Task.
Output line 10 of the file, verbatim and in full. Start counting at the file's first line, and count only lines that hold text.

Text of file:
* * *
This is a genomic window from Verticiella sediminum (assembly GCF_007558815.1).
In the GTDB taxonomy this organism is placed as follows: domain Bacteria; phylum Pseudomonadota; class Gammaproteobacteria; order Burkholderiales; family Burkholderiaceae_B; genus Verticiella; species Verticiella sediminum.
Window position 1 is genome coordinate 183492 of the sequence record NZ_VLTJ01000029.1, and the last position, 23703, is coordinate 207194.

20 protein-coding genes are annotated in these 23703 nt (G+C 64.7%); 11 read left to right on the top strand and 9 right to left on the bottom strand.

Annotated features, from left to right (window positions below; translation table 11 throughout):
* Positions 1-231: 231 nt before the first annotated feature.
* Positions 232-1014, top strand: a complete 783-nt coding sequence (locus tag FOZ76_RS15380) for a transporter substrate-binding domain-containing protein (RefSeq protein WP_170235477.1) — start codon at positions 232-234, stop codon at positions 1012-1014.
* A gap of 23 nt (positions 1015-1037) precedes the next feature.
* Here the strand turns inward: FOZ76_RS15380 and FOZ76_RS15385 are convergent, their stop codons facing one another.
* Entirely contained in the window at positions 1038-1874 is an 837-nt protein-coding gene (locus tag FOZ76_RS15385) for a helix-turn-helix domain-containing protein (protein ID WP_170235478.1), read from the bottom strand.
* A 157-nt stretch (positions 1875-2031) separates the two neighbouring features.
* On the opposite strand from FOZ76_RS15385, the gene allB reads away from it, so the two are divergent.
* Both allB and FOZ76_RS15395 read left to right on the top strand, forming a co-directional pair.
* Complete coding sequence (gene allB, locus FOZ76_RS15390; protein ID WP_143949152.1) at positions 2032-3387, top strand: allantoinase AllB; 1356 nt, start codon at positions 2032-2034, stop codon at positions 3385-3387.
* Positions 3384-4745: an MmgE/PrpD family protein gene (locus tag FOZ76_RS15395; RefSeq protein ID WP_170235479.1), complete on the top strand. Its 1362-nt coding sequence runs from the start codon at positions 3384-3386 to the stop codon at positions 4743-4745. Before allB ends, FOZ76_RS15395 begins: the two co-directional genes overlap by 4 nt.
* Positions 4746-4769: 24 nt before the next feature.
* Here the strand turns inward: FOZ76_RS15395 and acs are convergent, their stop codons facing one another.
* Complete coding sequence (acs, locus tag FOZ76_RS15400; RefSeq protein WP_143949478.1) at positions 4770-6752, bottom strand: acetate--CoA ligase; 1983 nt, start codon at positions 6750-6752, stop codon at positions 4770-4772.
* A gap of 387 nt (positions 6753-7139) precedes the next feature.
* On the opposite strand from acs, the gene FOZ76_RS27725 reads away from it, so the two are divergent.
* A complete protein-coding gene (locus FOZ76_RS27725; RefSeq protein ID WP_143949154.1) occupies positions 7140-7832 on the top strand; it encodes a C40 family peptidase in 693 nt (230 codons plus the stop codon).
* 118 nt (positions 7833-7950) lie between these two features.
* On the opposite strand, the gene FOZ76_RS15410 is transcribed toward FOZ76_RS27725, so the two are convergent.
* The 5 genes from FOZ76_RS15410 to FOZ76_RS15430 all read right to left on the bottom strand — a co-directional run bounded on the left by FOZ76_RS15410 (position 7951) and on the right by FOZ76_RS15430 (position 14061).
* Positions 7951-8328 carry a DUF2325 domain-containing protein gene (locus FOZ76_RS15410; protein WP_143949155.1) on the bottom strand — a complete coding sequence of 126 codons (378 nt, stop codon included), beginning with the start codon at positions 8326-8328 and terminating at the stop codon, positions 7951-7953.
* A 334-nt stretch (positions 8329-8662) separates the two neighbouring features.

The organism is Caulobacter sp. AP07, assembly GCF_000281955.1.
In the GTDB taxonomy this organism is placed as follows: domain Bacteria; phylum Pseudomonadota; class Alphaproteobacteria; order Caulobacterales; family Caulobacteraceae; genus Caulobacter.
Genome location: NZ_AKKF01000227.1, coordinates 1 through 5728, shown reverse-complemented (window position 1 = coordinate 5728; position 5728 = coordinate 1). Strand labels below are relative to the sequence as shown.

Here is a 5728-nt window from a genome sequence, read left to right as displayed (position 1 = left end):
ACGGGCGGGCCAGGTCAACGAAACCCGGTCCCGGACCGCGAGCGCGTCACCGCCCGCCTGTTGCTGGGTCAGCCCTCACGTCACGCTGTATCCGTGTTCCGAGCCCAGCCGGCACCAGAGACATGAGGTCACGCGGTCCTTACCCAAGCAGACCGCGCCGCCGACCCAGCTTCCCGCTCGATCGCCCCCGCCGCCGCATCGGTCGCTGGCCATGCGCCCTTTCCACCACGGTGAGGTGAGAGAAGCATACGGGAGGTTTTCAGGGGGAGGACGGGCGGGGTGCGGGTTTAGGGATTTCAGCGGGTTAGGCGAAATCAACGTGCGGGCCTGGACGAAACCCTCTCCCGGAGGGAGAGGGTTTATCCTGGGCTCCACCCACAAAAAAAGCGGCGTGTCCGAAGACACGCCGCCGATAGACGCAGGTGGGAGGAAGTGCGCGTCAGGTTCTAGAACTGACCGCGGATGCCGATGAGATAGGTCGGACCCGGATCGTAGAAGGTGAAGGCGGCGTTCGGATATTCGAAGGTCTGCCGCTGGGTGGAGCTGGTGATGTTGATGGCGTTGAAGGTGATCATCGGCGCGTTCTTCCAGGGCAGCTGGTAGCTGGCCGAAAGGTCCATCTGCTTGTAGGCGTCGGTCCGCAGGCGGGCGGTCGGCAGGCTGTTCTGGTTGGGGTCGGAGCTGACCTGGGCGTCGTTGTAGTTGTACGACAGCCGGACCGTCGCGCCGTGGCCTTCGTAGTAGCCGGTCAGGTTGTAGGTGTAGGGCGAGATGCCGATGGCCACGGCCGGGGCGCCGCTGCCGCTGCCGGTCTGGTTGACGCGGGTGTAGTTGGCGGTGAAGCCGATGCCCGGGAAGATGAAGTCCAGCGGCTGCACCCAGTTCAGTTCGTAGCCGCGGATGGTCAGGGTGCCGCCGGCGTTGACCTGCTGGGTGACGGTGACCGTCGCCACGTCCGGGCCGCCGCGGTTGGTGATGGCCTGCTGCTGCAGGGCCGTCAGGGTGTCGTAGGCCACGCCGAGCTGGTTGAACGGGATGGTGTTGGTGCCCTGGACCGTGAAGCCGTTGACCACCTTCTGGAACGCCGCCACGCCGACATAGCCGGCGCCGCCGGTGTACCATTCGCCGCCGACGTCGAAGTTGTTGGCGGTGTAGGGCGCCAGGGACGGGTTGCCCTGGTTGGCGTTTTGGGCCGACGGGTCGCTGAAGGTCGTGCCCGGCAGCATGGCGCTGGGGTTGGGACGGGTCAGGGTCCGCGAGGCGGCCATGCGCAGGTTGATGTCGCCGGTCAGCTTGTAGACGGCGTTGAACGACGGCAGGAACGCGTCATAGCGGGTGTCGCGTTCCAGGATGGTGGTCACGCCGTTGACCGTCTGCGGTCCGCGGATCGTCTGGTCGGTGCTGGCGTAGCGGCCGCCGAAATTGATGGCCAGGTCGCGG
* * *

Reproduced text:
* Entirely contained in the window at positions 1038-1874 is an 837-nt protein-coding gene (locus tag FOZ76_RS15385) for a helix-turn-helix domain-containing protein (protein ID WP_170235478.1), read from the bottom strand.